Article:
The honeysuckle spoils the afternoon
I go out into the scorch and ignore it.
My coffee hot as always, the dusty town cat
curled at my feet beneath the shade
of my table. The rest of the town has canceled
their meetings, but I am here, in plain sight,
want no plot out of a simply hot day.
This is my hard self, taught by grandpa
it was nothing to pull two jobs in a day;
it’s all a trick of distribution of attention –
if you hold a baseball bat like a candlestick
it loses weight, and you swing a sweet sharp
double-time, even when the heat would dry
your blood as quickly as fallen rose petals.
A sunburn only hurts if you give it the time to.
Someone must mourn without breaking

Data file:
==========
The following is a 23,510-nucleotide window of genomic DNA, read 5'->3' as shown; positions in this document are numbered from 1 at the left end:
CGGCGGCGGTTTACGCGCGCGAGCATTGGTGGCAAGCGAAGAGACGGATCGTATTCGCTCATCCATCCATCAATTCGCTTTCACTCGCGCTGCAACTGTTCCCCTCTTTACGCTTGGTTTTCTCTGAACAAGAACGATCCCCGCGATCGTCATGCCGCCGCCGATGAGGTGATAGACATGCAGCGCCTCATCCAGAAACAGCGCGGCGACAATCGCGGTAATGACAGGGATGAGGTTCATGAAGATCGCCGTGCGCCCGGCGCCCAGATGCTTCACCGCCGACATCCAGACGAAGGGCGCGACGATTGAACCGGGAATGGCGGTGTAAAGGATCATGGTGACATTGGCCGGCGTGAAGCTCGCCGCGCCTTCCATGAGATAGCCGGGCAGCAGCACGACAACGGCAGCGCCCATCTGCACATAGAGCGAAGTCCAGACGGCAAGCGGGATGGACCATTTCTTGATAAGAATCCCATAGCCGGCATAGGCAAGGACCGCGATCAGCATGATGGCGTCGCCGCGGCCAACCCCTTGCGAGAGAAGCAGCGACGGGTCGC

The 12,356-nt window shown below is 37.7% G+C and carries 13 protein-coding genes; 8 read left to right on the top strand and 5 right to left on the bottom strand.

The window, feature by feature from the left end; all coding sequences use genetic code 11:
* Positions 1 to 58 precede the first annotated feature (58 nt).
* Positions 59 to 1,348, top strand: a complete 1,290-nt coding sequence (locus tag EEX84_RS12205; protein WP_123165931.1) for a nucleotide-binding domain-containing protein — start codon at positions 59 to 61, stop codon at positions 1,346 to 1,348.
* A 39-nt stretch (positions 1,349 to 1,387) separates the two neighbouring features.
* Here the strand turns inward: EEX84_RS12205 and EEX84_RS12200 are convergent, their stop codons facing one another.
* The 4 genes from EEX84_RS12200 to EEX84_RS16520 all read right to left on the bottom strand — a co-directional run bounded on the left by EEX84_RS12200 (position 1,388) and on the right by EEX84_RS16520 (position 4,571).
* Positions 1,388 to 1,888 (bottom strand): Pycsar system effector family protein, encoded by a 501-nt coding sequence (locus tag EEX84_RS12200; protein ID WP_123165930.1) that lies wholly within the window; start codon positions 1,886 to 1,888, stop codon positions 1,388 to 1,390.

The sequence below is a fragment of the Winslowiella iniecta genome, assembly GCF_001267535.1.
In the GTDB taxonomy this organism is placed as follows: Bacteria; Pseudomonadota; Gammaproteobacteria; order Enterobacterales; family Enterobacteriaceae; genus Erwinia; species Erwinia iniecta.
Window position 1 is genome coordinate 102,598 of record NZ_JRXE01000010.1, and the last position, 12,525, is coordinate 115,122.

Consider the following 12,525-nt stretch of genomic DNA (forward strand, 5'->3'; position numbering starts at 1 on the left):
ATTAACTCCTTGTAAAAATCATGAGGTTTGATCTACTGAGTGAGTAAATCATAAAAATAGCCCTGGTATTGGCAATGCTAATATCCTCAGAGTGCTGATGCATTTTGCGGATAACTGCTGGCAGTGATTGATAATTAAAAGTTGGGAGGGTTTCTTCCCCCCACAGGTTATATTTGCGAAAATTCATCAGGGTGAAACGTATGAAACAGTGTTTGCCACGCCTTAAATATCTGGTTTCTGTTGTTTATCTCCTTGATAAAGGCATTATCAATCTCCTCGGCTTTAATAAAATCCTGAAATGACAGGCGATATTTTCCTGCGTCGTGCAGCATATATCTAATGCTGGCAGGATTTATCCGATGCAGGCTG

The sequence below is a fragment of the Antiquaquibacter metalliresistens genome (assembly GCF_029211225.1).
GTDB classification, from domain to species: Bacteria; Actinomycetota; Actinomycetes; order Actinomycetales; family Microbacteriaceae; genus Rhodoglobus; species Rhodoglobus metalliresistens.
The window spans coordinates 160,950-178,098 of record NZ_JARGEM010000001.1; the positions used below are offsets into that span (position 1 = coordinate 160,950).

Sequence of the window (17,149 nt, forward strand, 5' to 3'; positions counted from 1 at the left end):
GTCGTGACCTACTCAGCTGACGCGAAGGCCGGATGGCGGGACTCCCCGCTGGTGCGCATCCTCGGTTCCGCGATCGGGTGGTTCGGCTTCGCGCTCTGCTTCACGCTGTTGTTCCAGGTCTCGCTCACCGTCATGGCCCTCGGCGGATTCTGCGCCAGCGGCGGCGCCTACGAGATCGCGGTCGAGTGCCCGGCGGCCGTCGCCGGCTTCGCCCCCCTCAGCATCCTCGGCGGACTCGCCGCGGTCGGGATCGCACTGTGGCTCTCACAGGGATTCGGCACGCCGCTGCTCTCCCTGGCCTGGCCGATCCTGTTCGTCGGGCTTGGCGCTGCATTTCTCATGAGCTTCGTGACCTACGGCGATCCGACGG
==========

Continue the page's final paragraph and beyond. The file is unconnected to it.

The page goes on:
a sweat. This I gathered from example.
My other self decided the best way to deal
with the suck of the heat is to play dead,
lie in bed and count the rotations of the ceiling fan.
The fruit flies are after anything
that has even thought about giving up on life;
the small banks are soft and easy for the picking,
and I want a cool damp towel laid across my forehead
but won’t get it myself, am too sultry
to swat any bloodsuckers off my crown.
Andy Powell is a Teaching Artist for DreamYard and Cooper Union, has poems out or forthcoming with Winter Tangerine, The Rialto, half mystic, SOFTBLOW, Jerry, elsewhere, and is a poetry reader for The Adroit Journal. andy-powell.tumblr.com